Riva Boats – a Status Symbol not only on Lake Como
Cari amici, dear Lake Como friends! You’ve certainly seen them gliding across Lake Como with incomparable elegance. Yes, I mean the luxurious Riva boats made of precious mahogany wood and shiny chrome.
In 1842, a young, skilful and diligent shipbuilder from Laglio on Lake Como was involved in the development of these boats.
The History of the Riva boats
After a heavy storm that raged on Lake Iseo in 1842, the history of Riva boats began. The storm destroyed almost all fishing boats in the village of Sarnico. The fishermen would have faced total ruin if they had not been helped by a young shipbuilder named Pietro Riva.
Pietro came from Laglio on Lake Como and did not live on Lake Iseo for long. He repaired the boats professionally and quickly gained the trust of the fishermen. With his great craftsmanship and energy, Pietro Riva laid the foundation stone for a company that would one day become world-famous.
His equally energetic son Ernesto equipped boats with combustion engines for the first time and began building larger transport boats.
After the First World War, Pietro’s grandson Serafino Riva took over the company. Under his leadership, the previous production of fishing and transport boats was extended to racing boats, which were unique at that time.
The Riva shipyard became a real brand, gaining fame beyond the borders of Italy. Many records were achieved by Riva boats in national and international competitions between 1920 and 1930. Serafino himself participated very successfully in many races.
A Myth is Born
In 1949 Pietro’s great-grandson Carlo Riva took over the boatyard. He ran the company with the same passion as his ancestors.
Carlo had the idea to build an elegant speedboat with luxurious equipment. He differed from the previous business model of his father, who had built custom-made boats by order, and began a series production of elegant, luxurious speedboats.
The noble, deep red mahogany wood from which the boats were built was provided with approx. 20 layers of lacquer. This procedure gave the Rivas their inimitable shine and was at the same time a protection from the wet element.
Also the interior left nothing to be desired by its demanding and wealthy customers. Of course, these included leather seats, lots of chrome, which glittered particularly beautiful in the southern sun. All fittings, moldings, the border of the Plexiglas panorama glass and the Riva lettering were made of it.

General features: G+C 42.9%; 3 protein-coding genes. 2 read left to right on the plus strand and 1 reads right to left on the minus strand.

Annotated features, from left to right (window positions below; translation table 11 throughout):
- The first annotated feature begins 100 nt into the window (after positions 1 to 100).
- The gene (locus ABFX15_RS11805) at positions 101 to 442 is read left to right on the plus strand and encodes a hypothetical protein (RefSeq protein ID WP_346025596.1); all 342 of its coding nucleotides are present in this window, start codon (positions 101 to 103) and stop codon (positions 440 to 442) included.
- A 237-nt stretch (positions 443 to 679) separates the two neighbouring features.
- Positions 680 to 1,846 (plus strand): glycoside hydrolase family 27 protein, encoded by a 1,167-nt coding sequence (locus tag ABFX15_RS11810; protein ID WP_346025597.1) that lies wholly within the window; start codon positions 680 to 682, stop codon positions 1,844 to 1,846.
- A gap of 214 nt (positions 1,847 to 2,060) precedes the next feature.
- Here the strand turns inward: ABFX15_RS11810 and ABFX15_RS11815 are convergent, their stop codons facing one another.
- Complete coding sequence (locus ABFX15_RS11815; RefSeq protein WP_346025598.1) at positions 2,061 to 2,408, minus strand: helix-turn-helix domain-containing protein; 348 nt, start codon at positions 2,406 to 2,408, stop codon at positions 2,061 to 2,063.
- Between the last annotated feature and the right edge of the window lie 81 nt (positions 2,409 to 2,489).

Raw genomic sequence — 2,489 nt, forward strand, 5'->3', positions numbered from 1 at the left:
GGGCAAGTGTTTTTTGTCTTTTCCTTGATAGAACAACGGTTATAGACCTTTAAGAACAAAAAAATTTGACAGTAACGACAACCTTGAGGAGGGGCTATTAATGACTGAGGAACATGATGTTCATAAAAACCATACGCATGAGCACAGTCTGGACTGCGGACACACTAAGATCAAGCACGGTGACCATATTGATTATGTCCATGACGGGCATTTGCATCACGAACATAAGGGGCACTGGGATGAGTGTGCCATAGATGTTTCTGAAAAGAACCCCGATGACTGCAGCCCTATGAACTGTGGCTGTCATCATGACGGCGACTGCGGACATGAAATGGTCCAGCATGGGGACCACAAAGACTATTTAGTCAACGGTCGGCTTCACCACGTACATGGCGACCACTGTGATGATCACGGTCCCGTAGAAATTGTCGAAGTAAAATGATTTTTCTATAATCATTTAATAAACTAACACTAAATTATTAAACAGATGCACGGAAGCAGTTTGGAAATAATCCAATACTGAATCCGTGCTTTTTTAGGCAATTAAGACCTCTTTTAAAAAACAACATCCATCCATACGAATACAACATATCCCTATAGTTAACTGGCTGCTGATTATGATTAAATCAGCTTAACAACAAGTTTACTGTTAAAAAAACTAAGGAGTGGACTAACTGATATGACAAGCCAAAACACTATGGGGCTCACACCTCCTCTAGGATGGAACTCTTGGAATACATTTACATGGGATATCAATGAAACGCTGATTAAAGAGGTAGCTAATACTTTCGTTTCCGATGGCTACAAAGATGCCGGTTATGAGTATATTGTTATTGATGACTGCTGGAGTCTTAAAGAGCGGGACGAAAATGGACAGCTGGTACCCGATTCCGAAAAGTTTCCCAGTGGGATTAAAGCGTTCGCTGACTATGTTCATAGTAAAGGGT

Of course, there was also an area for sunbathing on the slender designed rear.
By 1996, approximately 4,200 of the elegant, classic Riva mahogany boats were produced. There was a total of 9 models which had all sounding names, such as Ariston, Tritone or Florida.
In 1962, the world-famous Aquarama was introduced, reflecting the overall quality and value of the Riva boats. The last Aquarama was built in 1996.
Under Carlo Riva, the Riva brand gained an international reputation. The gifted boat builder, called “l’ingegner” (the engineer), died 2017 on April 10th, at the age of 95 in Sarnico on Lake Iseo, where it all began. But many of his wonderful boats live on.
Riva – Expensive Toy of the Rich and the Beautiful
For the jet set members and stars of the old Hollywood, the Riva boats were a must have in the 50s and 60s. For example: Gunther Sachs, Richard Burton, Liz Taylor, Aga Khan and Brigitte Bardot owned a Riva.
The Bardot received her Riva Super Florida as a gift from her ex-husband Roger Vadim, with whom she still got along well despite the divorce.
She named the beautiful boat “Nounours” and was often seen with it on the coast of St. Tropez. It was auctioned at a Sotheby’s auction on Lake Como in 2015.
Today about half of the classic Rivas built at that time still exist. With one of these boats, of course with an Aquarama, George Clooney can sometimes be seen roaring across Lake Como.
Riva Old-timer in Best Hands
However, many of these classic boats have to be restored. And this is where the traditional shipyard of Erio Matteri from Lezzeno on Lake Como comes in. It is considered one of the best addresses worldwide for the restoration of old Riva boats.
The Rivas in need of repair come by van, train or plane from all countries and sometimes even from the other end of the world, from Australia.
A true to original restored or well-preserved Riva can today be worth up to € 600.000, depending on the model.
This is a little too expensive for you? Honestly, for me too. But you can rent a Riva boat including a nice skipper at some of the boat rentals on Lake Como.
Allora amici, I think I’ll treat myself to this luxury for an afternoon.
Tanti saluti e a presto
Rosa Maria Lamberti